Selection of flat? Checked. Downpayment made? Checked. Now that you and your partner are proud co-owners of your new house, it’s time to think about who should be getting the mortgage insurance, or even the type of mortgage protection to get.
Types of mortgage insurance
If you are a first-time homeowner, preparing for what is most likely the biggest purchase of your life can be overwhelming. With most of your time spent on drawing up renovation plans or choosing your home loans, who has time to think about mortgage insurance? What more the type?
Yet, mortgage insurance is so important that it is compulsory for HDB buyers to have some form of it. Why? Because it prevents you or your loved ones from losing your home or getting saddled with debt by paying your remaining mortgage if any of the co-homeowners pass away unexpectedly.
For this reason, all HDB homeowners are required to be insured under the Home Protection Scheme (HPS), a mortgage-reducing insurance that is mandatory if you are paying for your monthly housing loan instalments through CPF. Unless, you have one or more of the following policies:
- Private mortgage insurance
- Life insurance
- Life riders (must be attached to basic policy). For instance, the Death and Total and Permanent Disability supplementary rider that can be attached to GIGANTIQ
The policies must cover the full term of your housing loan or up till you are 65 years old, whichever is earlier, in the event of death, terminal illness or total permanent disability before you can be exempted from HPS.
While not compulsory for HDB buyers who are not using their CPF savings to pay off their housing loans, opting in to HPS or getting some form of mortgage protection is still very much recommended, thanks to the exorbitant cost of housing in Singapore.
HPS, private mortgage insurance or life insurance?
With most people being automatically enrolled into HPS, you might wonder if it’s worthwhile getting private mortgage insurance or life insurance and applying for an exemption.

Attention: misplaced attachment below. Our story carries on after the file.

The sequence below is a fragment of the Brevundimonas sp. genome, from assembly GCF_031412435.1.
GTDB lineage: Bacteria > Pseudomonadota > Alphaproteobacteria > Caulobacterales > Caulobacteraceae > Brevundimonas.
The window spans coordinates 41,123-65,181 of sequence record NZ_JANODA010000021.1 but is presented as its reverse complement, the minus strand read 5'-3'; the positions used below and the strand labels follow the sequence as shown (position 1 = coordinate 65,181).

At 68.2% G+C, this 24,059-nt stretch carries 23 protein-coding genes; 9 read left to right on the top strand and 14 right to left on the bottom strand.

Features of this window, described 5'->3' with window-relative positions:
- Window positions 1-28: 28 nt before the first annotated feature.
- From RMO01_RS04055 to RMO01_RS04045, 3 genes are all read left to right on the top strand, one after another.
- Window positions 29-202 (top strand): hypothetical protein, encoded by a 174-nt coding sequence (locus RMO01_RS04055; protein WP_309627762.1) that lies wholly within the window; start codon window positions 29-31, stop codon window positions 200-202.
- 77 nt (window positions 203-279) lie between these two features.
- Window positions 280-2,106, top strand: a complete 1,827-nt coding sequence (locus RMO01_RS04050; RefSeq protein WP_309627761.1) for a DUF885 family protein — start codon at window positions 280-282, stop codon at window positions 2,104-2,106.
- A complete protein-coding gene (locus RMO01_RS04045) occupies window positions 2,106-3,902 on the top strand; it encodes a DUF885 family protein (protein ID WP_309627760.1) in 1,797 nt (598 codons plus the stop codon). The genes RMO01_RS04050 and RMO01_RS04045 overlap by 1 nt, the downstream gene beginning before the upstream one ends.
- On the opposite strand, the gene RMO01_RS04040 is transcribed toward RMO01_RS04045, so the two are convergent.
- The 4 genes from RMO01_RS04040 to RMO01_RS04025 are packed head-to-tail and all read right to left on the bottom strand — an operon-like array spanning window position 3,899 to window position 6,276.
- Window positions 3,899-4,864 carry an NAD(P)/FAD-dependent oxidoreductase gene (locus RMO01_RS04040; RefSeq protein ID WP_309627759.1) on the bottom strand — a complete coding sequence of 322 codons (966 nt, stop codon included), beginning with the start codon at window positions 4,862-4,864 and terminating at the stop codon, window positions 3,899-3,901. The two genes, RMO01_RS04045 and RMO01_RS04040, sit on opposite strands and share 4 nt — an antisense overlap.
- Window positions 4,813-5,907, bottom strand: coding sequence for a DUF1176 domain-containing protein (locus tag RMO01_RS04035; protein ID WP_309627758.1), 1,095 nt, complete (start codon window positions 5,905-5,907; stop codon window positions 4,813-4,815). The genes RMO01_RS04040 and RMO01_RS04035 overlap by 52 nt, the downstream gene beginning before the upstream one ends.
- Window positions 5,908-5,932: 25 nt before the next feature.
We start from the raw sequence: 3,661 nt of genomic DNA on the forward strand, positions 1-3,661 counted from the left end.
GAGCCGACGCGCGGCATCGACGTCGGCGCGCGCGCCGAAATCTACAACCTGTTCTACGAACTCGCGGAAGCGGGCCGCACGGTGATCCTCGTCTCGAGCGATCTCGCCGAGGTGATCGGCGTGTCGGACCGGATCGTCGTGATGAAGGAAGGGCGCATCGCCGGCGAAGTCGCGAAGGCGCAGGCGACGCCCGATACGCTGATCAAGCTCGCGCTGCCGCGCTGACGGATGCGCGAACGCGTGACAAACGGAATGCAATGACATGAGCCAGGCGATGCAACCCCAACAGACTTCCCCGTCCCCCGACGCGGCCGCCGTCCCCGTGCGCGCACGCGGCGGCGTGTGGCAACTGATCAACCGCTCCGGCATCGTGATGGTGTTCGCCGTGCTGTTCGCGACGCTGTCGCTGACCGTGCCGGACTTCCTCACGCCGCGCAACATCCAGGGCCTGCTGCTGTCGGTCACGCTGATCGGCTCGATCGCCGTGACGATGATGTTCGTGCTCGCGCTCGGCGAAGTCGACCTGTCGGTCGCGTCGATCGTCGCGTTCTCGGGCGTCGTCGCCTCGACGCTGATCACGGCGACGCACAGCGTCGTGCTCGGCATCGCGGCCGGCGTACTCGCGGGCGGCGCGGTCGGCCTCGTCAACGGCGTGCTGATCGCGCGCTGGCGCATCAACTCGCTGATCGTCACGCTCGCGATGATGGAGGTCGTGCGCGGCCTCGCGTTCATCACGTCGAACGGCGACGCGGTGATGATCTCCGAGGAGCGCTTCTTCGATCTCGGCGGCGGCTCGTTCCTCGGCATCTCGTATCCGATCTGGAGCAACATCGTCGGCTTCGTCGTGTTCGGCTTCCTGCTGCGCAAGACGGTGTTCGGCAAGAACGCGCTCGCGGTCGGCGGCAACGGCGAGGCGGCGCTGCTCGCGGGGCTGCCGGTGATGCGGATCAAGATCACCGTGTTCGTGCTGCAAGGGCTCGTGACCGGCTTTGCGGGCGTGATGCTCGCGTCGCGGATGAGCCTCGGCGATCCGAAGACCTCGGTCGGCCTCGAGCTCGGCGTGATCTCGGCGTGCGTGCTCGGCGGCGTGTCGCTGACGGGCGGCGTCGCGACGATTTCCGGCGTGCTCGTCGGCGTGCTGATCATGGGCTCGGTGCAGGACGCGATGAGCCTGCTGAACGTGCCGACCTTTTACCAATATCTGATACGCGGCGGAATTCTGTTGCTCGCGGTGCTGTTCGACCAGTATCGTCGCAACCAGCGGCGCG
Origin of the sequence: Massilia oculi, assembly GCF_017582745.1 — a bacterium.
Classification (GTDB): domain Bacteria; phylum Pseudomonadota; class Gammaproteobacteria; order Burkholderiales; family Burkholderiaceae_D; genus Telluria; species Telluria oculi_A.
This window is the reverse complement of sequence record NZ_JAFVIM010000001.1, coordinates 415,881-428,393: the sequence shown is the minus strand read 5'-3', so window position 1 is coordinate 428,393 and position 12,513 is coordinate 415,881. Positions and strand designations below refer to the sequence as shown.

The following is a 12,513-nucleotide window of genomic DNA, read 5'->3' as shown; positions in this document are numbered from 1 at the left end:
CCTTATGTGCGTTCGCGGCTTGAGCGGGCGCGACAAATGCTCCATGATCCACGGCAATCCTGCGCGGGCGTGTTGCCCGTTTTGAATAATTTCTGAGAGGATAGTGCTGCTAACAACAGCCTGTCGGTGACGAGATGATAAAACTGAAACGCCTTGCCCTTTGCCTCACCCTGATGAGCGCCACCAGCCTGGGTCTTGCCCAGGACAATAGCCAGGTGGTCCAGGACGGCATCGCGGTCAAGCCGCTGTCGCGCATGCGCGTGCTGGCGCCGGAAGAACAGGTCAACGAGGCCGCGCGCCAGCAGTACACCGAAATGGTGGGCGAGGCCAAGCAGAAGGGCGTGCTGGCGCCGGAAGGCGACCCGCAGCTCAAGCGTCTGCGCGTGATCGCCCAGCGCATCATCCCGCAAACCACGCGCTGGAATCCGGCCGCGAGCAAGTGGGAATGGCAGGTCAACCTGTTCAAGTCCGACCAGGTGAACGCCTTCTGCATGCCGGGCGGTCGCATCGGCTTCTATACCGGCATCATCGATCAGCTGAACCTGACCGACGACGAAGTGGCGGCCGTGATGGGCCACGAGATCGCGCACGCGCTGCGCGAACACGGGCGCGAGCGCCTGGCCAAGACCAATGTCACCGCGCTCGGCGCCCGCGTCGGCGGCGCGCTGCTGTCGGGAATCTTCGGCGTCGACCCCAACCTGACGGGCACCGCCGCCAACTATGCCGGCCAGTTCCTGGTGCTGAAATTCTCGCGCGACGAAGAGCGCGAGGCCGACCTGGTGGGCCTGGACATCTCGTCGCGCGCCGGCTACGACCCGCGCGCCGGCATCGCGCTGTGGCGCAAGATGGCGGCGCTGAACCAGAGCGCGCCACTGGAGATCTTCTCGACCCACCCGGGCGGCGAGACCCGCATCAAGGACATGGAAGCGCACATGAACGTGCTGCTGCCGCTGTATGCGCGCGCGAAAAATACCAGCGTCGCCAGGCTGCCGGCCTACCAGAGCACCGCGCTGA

If your prioritise convenience, perhaps not. But if price and flexibility are your top concerns, then that’s a different story. Here are some reasons why private mortgage insurance or life insurance could prove to be more beneficial instead.
1. Potentially lower premiums and better value
If you are buying a HDB flat with your partner or family member, and opting for HPS, each of you will have your own policy with your own coverage, which you will have to pay for individually.
For example, HPS will issue two policies, each with a default coverage of 100%. If you don’t change anything, it’s easy to end up paying for more than you need.
Private mortgage insurance also offers more value with riders such as additional critical illness cover, as opposed to HPS which focuses purely on basic mortgage protection.
If you are deciding between life insurance and mortgage insurance, here’s something to consider as well.
Both HPS and private mortgage insurance are Mortgage Reducing Term Assurance (MRTA) policies, in which coverage decreases as time goes by (as you pay off more of your loan) while the premium remains the same. For life insurance however, both coverage and premiums remain consistent throughout the policy period.
#TiqOurWord Riders are a good option if you want greater peace of mind. For example, ePROTECT mortgage by Etiqa Insurance comes with an optional eXTRA secure waiver that lets you continue the policy without paying premiums if you are diagnosed with a critical illness.
2. Flexibility of payouts
With HPS, the proceeds of the policy goes directly to HDB should something unfortunate happen. Meanwhile for private mortgage insurance and life insurance plans, the full lump sum is paid out to you or your
This provides flexibility of managing the funds for pressing needs, e.g. costly cancer treatment, childcare expenses, etc. instead of restricting it solely to repay the housing loan. The remaining spouse can also choose to partially replay the loan by lowering the monthly repayment to his/her sole income and still have cash on hand.
3. Continuity of policy
Property flippers, take note. If you foresee yourself selling your house once you fulfil the Minimum Occupation Period (MOP), you might want to consider going down the private insurer route instead of opting for HPS.